Off-grid PV solutions, without storage01. August 2011 | Applications & Installations, Global PV markets, Top News, Storage & smart grids | By: Jonathan Gifford
Germany’s Fraunhofer Institute has developed an off-grid photovoltaic solution to maximize utility of power supply while minimizing the need for storage solutions.
In rural areas and in developing countries the potential for off-grid photovoltaic applications is great. However, the initial costs can prove to be an impediment to more widespread usage. Researchers at the Fraunhofer Institute for Solar Energy Systems (ISE) have developed an energy management system which optimizes the use of electricity produced by a concentrated photovoltaic system therefore getting around the need for expensive batteries.
Working on a model project on a farm in Upper Egypt, a concentrated photovoltaic installation (CPV) was installed to power irrigation systems, which pump water from deep wells. The CPV installation also requires power to track the sun’s movement, optimizing the solar light yield.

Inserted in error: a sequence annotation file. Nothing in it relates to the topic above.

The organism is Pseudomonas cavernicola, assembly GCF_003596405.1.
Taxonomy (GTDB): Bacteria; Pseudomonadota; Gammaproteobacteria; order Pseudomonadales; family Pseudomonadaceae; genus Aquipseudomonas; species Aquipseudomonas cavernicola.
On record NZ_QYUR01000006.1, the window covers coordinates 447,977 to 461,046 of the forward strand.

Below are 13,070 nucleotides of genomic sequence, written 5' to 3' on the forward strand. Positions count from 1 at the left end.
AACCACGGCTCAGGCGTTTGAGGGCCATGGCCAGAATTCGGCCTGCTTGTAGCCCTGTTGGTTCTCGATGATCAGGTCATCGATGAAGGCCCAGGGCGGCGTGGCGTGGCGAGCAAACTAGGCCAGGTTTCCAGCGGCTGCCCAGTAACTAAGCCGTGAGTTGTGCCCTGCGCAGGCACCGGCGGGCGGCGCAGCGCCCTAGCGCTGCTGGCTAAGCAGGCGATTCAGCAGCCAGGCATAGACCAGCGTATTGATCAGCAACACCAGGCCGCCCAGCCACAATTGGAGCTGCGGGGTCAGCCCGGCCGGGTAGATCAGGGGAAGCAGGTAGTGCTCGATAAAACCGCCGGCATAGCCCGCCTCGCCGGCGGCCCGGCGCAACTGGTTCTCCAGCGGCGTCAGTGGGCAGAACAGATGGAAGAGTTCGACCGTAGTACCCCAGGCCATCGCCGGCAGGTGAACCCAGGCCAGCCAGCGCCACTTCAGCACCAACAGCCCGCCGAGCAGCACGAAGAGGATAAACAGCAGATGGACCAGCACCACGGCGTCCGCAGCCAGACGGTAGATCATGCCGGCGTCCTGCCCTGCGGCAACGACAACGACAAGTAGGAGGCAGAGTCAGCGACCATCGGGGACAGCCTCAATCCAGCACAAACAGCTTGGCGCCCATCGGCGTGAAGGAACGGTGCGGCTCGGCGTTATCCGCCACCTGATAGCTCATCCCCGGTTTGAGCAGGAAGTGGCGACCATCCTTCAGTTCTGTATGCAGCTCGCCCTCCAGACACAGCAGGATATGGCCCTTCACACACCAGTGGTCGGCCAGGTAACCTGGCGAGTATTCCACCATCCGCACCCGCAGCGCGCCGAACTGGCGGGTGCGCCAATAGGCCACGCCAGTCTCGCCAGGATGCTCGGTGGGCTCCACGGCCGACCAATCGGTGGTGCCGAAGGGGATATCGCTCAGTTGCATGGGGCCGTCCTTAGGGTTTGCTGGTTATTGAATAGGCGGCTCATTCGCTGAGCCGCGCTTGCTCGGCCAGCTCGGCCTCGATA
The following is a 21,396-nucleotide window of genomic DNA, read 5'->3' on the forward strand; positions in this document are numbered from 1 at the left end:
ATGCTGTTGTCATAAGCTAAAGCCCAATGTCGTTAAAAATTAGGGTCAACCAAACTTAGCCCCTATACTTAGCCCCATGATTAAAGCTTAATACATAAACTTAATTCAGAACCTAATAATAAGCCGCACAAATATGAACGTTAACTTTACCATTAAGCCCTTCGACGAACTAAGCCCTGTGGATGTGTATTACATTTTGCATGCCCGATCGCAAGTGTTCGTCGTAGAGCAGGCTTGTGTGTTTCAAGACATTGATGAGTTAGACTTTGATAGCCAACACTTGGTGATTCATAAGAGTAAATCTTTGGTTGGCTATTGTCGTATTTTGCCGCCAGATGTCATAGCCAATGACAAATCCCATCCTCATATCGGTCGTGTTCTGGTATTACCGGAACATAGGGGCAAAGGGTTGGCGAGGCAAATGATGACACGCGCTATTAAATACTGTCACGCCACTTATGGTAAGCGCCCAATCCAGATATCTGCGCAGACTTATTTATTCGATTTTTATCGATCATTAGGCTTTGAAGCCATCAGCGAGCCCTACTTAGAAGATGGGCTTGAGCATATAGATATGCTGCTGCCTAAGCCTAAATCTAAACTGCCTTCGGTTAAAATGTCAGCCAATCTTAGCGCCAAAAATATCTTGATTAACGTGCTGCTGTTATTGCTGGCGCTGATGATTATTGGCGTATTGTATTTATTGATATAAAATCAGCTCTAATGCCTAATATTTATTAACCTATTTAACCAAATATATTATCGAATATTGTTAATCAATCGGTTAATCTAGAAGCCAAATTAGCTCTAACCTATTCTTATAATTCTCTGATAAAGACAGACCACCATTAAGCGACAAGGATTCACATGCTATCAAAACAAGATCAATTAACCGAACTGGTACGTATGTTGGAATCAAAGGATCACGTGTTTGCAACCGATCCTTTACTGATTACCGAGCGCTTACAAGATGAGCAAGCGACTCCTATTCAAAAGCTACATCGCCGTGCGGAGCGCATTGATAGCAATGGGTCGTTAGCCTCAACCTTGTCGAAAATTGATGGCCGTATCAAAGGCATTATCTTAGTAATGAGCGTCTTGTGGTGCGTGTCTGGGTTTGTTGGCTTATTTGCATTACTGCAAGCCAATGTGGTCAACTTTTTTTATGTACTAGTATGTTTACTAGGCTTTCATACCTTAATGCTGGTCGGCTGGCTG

The Fraunhofer energy management system monitors the amount of energy produced and then ensures that it is delivered to the devices that need it most. "By immediately using the largest share of the energy that is generated we can save on expensive storage media capacities," said Alexander Schies from the Fraunhofer ISE.
To illustrate, the submersible pump, which is 105 feet deep, can be powered to fill the reservoir when energy is available and the irrigation pump or desalination unit at other times. Only a relatively small battery is needed to ensure the CPV tracker and measuring system remains powered. “We need this reserve, in particular, to align the CPV modules in the morning to their morning position,“ explains Schies’ colleague Jakob Wachtel.
Technically all the components of the irrigation system have micro-controllers, to inform the energy management system at to their status. A Universal Energy Supply Protocol (UESP) was developed at the ISE to facilitate this communication and the communication of energy levels also.
The USEP is being integrated into the CANopen protocol, which is commonly used in automation technology. "All systems that work with these kinds of protocols can be expanded at any time with devices that ‘understand’ CANopen or UESP – completely independent of the manufacturer. This is practical if a defective component has to be replaced," said Schies. This allows for further system savings and simplifies maintenance.
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